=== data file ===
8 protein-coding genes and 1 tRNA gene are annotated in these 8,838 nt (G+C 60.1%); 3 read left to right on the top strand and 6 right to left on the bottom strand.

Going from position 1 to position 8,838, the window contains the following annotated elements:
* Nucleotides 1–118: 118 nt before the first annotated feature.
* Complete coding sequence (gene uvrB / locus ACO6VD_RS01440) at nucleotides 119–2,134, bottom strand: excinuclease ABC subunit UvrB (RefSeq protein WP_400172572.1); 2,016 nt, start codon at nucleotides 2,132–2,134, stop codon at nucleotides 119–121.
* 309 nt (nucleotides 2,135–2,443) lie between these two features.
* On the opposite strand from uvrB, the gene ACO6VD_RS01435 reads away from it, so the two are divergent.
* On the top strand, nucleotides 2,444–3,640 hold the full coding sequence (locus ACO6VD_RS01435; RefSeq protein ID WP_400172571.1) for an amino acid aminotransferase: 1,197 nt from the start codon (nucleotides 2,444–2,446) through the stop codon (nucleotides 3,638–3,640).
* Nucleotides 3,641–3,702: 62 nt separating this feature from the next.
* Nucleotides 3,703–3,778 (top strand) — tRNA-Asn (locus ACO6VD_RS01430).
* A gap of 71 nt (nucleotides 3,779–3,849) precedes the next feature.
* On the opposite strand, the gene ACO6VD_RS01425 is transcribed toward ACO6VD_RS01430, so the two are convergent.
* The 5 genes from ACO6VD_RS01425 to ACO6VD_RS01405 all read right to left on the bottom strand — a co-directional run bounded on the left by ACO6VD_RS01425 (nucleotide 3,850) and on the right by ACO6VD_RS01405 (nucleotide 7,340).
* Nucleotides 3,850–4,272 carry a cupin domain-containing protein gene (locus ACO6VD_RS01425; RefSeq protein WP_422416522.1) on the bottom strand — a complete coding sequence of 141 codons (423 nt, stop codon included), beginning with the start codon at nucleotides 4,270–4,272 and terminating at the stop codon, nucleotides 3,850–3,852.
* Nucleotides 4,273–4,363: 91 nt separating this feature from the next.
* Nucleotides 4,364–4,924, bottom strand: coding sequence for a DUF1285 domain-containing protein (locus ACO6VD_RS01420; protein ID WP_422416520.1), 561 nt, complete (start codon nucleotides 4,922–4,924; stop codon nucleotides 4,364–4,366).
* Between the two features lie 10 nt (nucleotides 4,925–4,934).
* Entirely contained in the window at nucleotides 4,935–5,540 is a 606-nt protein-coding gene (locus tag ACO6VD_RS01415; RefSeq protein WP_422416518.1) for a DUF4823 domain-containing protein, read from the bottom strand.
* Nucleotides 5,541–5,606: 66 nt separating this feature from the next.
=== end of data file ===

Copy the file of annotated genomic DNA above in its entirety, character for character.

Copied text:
8 protein-coding genes and 1 tRNA gene are annotated in these 8,838 nt (G+C 60.1%); 3 read left to right on the top strand and 6 right to left on the bottom strand.

Going from position 1 to position 8,838, the window contains the following annotated elements:
* Nucleotides 1–118: 118 nt before the first annotated feature.
* Complete coding sequence (gene uvrB / locus ACO6VD_RS01440) at nucleotides 119–2,134, bottom strand: excinuclease ABC subunit UvrB (RefSeq protein WP_400172572.1); 2,016 nt, start codon at nucleotides 2,132–2,134, stop codon at nucleotides 119–121.
* 309 nt (nucleotides 2,135–2,443) lie between these two features.
* On the opposite strand from uvrB, the gene ACO6VD_RS01435 reads away from it, so the two are divergent.
* On the top strand, nucleotides 2,444–3,640 hold the full coding sequence (locus ACO6VD_RS01435; RefSeq protein ID WP_400172571.1) for an amino acid aminotransferase: 1,197 nt from the start codon (nucleotides 2,444–2,446) through the stop codon (nucleotides 3,638–3,640).
* Nucleotides 3,641–3,702: 62 nt separating this feature from the next.
* Nucleotides 3,703–3,778 (top strand) — tRNA-Asn (locus ACO6VD_RS01430).
* A gap of 71 nt (nucleotides 3,779–3,849) precedes the next feature.
* On the opposite strand, the gene ACO6VD_RS01425 is transcribed toward ACO6VD_RS01430, so the two are convergent.
* The 5 genes from ACO6VD_RS01425 to ACO6VD_RS01405 all read right to left on the bottom strand — a co-directional run bounded on the left by ACO6VD_RS01425 (nucleotide 3,850) and on the right by ACO6VD_RS01405 (nucleotide 7,340).
* Nucleotides 3,850–4,272 carry a cupin domain-containing protein gene (locus ACO6VD_RS01425; RefSeq protein WP_422416522.1) on the bottom strand — a complete coding sequence of 141 codons (423 nt, stop codon included), beginning with the start codon at nucleotides 4,270–4,272 and terminating at the stop codon, nucleotides 3,850–3,852.
* Nucleotides 4,273–4,363: 91 nt separating this feature from the next.
* Nucleotides 4,364–4,924, bottom strand: coding sequence for a DUF1285 domain-containing protein (locus ACO6VD_RS01420; protein ID WP_422416520.1), 561 nt, complete (start codon nucleotides 4,922–4,924; stop codon nucleotides 4,364–4,366).
* Between the two features lie 10 nt (nucleotides 4,925–4,934).
* Entirely contained in the window at nucleotides 4,935–5,540 is a 606-nt protein-coding gene (locus tag ACO6VD_RS01415; RefSeq protein WP_422416518.1) for a DUF4823 domain-containing protein, read from the bottom strand.
* Nucleotides 5,541–5,606: 66 nt separating this feature from the next.